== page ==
The same rule can apply to small problem areas within a larger terrain feature. It’s a
simple rule for those days when you just don’t seem to want to turn around even though
you really should. Maybe you’re tired and fatigued. Maybe you’ve been on a hot streak bagging linesleft and right. Do you traverse across this slope? Go or no go? It’s time to stop and reset your stability assessment using all the information at hand. Ignore
other people urging you forward toward the excitement ahead. If needed, look at your hand and count each clue out with a finger. Perhaps due to the human proclivity to err, we should give ourselves one strike before even stepping to the plate.
Lucky for us, there are dozens of clues to instability. Tracking these clues in a straightforward manner to make decisions works for me. (See example below) Most of us can make a mental list of three points and remember each one. Some of you may think one or two strikes is enough warning. I have turned away from gems more often than not, but that means that I am able to return days, weeks, and even years later under better conditions and ski it safely and stress free.
If you are making decisions in avalanche terrain I encourage you to try this simple process that puts a brake on making a potentially bad decision. The “Three-Strikes-You’re-Out” is my tool for those times when I need a real answer.
January 27, 2013
Looking around I see wind loading on my route. Peaks are flagging. STRIKE ONE. I keep moving on cautiously because I want to ski as steep as stability allows. I am experienced and have been on this route fifty times. But a strike is a strike in my avalanche game.
I read the avalanche forecast in the morning and it calls for “pockets of considerable”, but the past hour of skinning all I’ve see is that pesky flagging. Just as I exit tree line the snow texture changes and I alert my senses and begin looking for clues, not avoiding them. The terrain steepens, as does the excitement of skiing from the top of any peak. We can figure it out. The sun suddenly pops out and warms our faces and the wind falls calm where we stand.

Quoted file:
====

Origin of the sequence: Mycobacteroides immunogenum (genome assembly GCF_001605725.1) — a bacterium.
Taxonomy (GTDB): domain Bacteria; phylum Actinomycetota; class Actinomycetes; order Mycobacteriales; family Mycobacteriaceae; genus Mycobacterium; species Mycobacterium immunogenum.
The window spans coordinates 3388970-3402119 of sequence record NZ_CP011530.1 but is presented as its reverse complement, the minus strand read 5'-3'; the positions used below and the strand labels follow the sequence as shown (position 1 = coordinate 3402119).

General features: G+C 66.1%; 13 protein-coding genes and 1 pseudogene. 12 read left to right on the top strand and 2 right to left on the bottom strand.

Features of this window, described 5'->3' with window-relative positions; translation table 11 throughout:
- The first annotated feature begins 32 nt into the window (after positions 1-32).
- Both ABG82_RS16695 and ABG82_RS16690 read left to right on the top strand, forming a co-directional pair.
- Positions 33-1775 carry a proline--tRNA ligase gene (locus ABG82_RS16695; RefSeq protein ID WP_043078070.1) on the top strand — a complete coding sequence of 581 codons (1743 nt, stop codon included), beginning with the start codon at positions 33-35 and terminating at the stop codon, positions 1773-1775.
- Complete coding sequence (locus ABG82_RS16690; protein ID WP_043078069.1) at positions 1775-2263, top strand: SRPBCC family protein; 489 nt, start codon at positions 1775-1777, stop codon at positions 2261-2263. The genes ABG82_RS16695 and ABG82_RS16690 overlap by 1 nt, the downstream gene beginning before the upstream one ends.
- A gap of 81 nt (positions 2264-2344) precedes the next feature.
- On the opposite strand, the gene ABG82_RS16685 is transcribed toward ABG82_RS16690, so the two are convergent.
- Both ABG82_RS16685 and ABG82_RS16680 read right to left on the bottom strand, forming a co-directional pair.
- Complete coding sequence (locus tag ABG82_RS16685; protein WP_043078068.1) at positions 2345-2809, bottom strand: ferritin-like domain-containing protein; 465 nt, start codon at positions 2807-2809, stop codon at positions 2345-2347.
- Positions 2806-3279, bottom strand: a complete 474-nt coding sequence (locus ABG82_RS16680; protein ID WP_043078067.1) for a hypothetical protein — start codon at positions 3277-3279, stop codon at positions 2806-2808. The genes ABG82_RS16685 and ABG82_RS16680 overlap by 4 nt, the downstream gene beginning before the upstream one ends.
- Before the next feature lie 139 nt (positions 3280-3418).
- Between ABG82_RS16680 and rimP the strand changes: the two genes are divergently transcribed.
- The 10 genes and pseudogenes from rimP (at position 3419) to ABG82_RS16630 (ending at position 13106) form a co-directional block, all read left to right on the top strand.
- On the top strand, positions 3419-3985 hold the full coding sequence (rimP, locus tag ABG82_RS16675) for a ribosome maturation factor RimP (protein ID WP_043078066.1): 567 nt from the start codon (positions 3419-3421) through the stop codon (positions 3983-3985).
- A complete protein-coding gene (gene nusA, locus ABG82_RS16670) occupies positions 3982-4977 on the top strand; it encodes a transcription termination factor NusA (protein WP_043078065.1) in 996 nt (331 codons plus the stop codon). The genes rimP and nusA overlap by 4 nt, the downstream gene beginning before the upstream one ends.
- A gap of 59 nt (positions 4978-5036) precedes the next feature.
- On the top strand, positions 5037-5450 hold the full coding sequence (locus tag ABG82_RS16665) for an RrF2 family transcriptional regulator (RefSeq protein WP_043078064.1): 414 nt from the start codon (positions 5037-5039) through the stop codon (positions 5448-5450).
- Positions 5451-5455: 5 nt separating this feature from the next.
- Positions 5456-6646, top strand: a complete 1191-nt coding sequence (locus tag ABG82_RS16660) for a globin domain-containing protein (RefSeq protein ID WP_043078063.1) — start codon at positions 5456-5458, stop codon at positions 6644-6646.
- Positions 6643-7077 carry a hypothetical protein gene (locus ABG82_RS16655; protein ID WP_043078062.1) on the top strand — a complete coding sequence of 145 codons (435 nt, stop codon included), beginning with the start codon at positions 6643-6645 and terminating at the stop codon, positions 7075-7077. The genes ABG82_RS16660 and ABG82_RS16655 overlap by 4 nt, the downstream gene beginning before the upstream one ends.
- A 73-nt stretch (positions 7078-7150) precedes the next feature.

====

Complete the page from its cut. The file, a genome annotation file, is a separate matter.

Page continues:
Skinning higher, the textured snow feels good but my pole probes begin getting punchy. I dhand pit and then pull out my shovel and go to work hastily because pit time costs ski time. I stuff my shovel back in my pack and ski off to change to a safer aspect so we can gain more vertical. The crew comes along. I look behind and see hesitancy. Stopping, we all discuss things and someone voices concern about the soft wind formed slab mixed with a bit of instability in the new snow 10”-16” below the surface. STRIKE TWO.
As experienced skiers we gather, chat and determine we can outflank a potentially deadly avalanche slope. Most of the time we can find a stash of stability in a vast area of instability. So we all agree to poke around ahead and see if we can out fox physics.
Finally we arrive in a nice area that is a bit steeper. To ascend, we have to use kick-turns, which typically first happens at the lowest avalanche angles. Angles steepen quickly to the 35 degree range, but no one knows for sure. I do a couple of kick-turns over my up track, shoving hard to see any shooting cracks from the pie shape edge of my turn area. I get a cohesive crack to break and that concerns me. I proceed to survey for spatial variability with a series of quick uphill kick turns and aggressive pole probing. As I increase vertical, that small pocket of instability is determined to be expanding in size as we gain elevation. Increasing slab density with increasing elevation is a red flag. I don’t need to dig a pit and gather the crew for a chat. We all agree solemnly to turn around after counting clues. STRIKE THREE. Forget it. No gripes, no questions, no more discussion. It is what it is. Off we go to ski 1200’ powder shots at lower angles down in the trees. A great ski day will later end despite the fact that we could not “fly the plane through the pass.”